So, lenses and how you use them make a difference.


I believe that moving from depth of field into layers is an effective transition in the creating image-depth game. Why? 

Often when we layer objects within our frame, DOF comes into play because as elements in our frame overlap, focus is usually only on one of those layers. And, depending on our settings and choices (like we just discussed in Lenses), one or more of your layers not containing your subject is likely to fall outside your DOF causing them to blur at least to some extent.

When it comes to layering elements within your frame, there’s essentially no limit to what overlaps what. If it can fit in your frame, and you want it in your frame — it’s entirely your call. 

However, layers can typically be broken down into three areas: foreground, middle ground and background.

Foreground being the stuff closest to the camera. Background — the stuff farthest from the camera. And middle ground is stuff that is, well…in the middle.

To help you better conceptualize, let’s do a short exercise demonstrating the effect of layers…without a camera! Oh my! 

First, pick a background and focus on it. Look out a window or even just across the room. Just make sure your line of sight is unobstructed. The backdrop is clear and in focus, correct? It alone probably lacks dimension if it’s just a wall or distant landscape (again, this is not necessarily a bad thing).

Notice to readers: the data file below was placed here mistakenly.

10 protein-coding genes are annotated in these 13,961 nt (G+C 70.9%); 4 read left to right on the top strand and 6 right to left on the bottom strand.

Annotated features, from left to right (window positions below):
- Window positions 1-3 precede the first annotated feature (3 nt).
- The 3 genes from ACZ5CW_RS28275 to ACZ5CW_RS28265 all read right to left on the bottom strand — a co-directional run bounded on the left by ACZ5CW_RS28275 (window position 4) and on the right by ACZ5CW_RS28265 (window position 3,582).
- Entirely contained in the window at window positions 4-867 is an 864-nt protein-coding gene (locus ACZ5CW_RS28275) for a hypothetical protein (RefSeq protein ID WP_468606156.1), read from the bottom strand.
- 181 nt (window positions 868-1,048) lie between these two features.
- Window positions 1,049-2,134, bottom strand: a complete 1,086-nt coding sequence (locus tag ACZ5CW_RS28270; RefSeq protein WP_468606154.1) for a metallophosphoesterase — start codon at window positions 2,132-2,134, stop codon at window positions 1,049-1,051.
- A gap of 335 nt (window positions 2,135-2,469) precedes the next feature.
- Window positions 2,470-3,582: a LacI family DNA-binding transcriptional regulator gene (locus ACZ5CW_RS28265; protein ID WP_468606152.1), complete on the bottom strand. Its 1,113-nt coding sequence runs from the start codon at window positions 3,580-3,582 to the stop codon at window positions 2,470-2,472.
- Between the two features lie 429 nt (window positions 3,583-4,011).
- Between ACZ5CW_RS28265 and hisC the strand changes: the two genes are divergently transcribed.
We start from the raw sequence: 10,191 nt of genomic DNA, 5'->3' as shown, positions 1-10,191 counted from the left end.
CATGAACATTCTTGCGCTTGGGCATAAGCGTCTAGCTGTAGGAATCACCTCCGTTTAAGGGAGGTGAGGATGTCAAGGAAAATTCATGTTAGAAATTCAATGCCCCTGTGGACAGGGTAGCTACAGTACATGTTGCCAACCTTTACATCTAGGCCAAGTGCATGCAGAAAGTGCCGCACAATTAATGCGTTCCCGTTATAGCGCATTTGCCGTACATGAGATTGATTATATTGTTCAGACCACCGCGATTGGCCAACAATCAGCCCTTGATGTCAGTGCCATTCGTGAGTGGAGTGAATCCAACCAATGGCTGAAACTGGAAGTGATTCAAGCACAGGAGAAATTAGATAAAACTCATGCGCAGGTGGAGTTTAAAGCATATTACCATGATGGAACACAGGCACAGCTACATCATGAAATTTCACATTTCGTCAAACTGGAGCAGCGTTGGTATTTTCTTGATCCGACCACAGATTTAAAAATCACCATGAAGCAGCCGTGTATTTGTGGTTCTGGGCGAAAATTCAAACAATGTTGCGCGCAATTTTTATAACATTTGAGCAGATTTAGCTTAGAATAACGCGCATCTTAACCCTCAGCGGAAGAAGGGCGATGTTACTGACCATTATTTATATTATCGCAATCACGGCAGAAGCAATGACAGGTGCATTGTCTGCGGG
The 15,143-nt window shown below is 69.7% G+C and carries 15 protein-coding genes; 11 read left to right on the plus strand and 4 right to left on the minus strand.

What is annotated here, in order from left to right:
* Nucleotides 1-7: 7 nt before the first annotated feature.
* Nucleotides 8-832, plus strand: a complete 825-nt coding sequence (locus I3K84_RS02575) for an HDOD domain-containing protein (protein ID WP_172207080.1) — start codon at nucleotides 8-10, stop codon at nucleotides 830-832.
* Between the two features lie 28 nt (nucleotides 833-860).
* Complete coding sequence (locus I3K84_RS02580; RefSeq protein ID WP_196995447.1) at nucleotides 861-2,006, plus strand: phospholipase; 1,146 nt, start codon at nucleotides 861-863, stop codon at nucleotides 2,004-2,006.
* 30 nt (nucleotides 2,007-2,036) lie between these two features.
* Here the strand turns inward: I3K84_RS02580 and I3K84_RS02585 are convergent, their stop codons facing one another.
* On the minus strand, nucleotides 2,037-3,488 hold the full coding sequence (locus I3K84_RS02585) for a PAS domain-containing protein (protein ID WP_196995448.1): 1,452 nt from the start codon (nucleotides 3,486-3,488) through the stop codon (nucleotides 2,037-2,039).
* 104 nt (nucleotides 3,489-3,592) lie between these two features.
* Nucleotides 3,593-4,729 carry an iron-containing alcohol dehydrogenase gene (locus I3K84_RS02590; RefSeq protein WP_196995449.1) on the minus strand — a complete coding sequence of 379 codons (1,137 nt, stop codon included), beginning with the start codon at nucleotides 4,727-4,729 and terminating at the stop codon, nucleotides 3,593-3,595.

Next, set up a foreground. Put an object, person, etc. relatively close to you (but far enough that allows your eyes to focus on it) and within line of sight to your background. Looking past it to the background should blur the foreground. Switch focus to the foreground item and the background goes out of focus.

Last, introduce something to the middle ground. Find something to put between your foreground and background, about halfway, if possible. Focus on that. It is sharp and the background and foreground are blurry, yes? And, switch focus to the background. Depending on the distance, the foreground and the new object is blurred and the background is now sharp. And, same concept when changing focus to the foreground.

You should be able to see from this exercise how layers, even in real life, provide our eyes and therefore our minds with the cues that allow us to perceive multiple dimensions in a space. The same is achievable in photography.

Here you see background, middle ground and foreground and the effect focusing on one area has on the others — an example of the results you experienced in the camera-free exercise except with photographs.